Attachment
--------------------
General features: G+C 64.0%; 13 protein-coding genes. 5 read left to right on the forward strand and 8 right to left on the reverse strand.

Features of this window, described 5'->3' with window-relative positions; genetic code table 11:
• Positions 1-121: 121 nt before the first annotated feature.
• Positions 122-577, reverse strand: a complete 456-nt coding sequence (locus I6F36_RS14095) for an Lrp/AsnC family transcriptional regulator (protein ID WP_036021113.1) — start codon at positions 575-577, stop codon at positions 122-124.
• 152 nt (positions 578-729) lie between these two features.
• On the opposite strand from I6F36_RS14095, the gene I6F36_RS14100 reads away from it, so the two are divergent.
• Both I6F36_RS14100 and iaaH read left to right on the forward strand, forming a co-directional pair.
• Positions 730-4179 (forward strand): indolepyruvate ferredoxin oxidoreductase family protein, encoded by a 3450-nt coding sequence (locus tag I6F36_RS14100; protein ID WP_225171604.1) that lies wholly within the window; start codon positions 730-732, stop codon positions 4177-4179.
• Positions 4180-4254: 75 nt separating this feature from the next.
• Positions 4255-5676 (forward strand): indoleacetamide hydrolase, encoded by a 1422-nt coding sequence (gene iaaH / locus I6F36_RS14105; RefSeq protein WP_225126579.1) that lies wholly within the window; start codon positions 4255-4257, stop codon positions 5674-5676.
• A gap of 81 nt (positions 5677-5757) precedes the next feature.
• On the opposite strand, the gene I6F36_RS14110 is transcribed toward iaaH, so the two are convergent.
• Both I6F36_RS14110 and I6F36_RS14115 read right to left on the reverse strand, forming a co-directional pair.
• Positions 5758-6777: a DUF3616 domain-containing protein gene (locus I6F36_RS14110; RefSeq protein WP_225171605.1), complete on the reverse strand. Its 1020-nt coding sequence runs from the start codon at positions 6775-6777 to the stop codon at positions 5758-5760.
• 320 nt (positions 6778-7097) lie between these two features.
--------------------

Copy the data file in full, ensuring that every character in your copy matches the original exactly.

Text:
General features: G+C 64.0%; 13 protein-coding genes. 5 read left to right on the forward strand and 8 right to left on the reverse strand.

Features of this window, described 5'->3' with window-relative positions; genetic code table 11:
• Positions 1-121: 121 nt before the first annotated feature.
• Positions 122-577, reverse strand: a complete 456-nt coding sequence (locus I6F36_RS14095) for an Lrp/AsnC family transcriptional regulator (protein ID WP_036021113.1) — start codon at positions 575-577, stop codon at positions 122-124.
• 152 nt (positions 578-729) lie between these two features.
• On the opposite strand from I6F36_RS14095, the gene I6F36_RS14100 reads away from it, so the two are divergent.
• Both I6F36_RS14100 and iaaH read left to right on the forward strand, forming a co-directional pair.
• Positions 730-4179 (forward strand): indolepyruvate ferredoxin oxidoreductase family protein, encoded by a 3450-nt coding sequence (locus tag I6F36_RS14100; protein ID WP_225171604.1) that lies wholly within the window; start codon positions 730-732, stop codon positions 4177-4179.
• Positions 4180-4254: 75 nt separating this feature from the next.
• Positions 4255-5676 (forward strand): indoleacetamide hydrolase, encoded by a 1422-nt coding sequence (gene iaaH / locus I6F36_RS14105; RefSeq protein WP_225126579.1) that lies wholly within the window; start codon positions 4255-4257, stop codon positions 5674-5676.
• A gap of 81 nt (positions 5677-5757) precedes the next feature.
• On the opposite strand, the gene I6F36_RS14110 is transcribed toward iaaH, so the two are convergent.
• Both I6F36_RS14110 and I6F36_RS14115 read right to left on the reverse strand, forming a co-directional pair.
• Positions 5758-6777: a DUF3616 domain-containing protein gene (locus I6F36_RS14110; RefSeq protein WP_225171605.1), complete on the reverse strand. Its 1020-nt coding sequence runs from the start codon at positions 6775-6777 to the stop codon at positions 5758-5760.
• 320 nt (positions 6778-7097) lie between these two features.